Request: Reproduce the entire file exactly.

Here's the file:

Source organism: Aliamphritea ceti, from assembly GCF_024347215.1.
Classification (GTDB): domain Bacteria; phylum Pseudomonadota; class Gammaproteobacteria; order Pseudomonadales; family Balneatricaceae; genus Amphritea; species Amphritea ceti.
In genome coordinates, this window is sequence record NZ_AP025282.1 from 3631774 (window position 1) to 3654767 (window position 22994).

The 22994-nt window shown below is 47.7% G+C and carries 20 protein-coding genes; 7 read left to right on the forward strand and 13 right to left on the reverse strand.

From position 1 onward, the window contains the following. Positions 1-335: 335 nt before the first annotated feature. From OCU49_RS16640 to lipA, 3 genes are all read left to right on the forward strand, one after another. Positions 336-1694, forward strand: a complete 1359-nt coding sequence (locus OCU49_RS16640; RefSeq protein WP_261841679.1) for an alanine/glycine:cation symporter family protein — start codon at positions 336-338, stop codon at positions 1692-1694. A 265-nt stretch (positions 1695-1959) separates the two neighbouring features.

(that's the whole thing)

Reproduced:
Source organism: Aliamphritea ceti, from assembly GCF_024347215.1.
Classification (GTDB): domain Bacteria; phylum Pseudomonadota; class Gammaproteobacteria; order Pseudomonadales; family Balneatricaceae; genus Amphritea; species Amphritea ceti.
In genome coordinates, this window is sequence record NZ_AP025282.1 from 3631774 (window position 1) to 3654767 (window position 22994).

The 22994-nt window shown below is 47.7% G+C and carries 20 protein-coding genes; 7 read left to right on the forward strand and 13 right to left on the reverse strand.

From position 1 onward, the window contains the following. Positions 1-335: 335 nt before the first annotated feature. From OCU49_RS16640 to lipA, 3 genes are all read left to right on the forward strand, one after another. Positions 336-1694, forward strand: a complete 1359-nt coding sequence (locus OCU49_RS16640; RefSeq protein WP_261841679.1) for an alanine/glycine:cation symporter family protein — start codon at positions 336-338, stop codon at positions 1692-1694. A 265-nt stretch (positions 1695-1959) separates the two neighbouring features.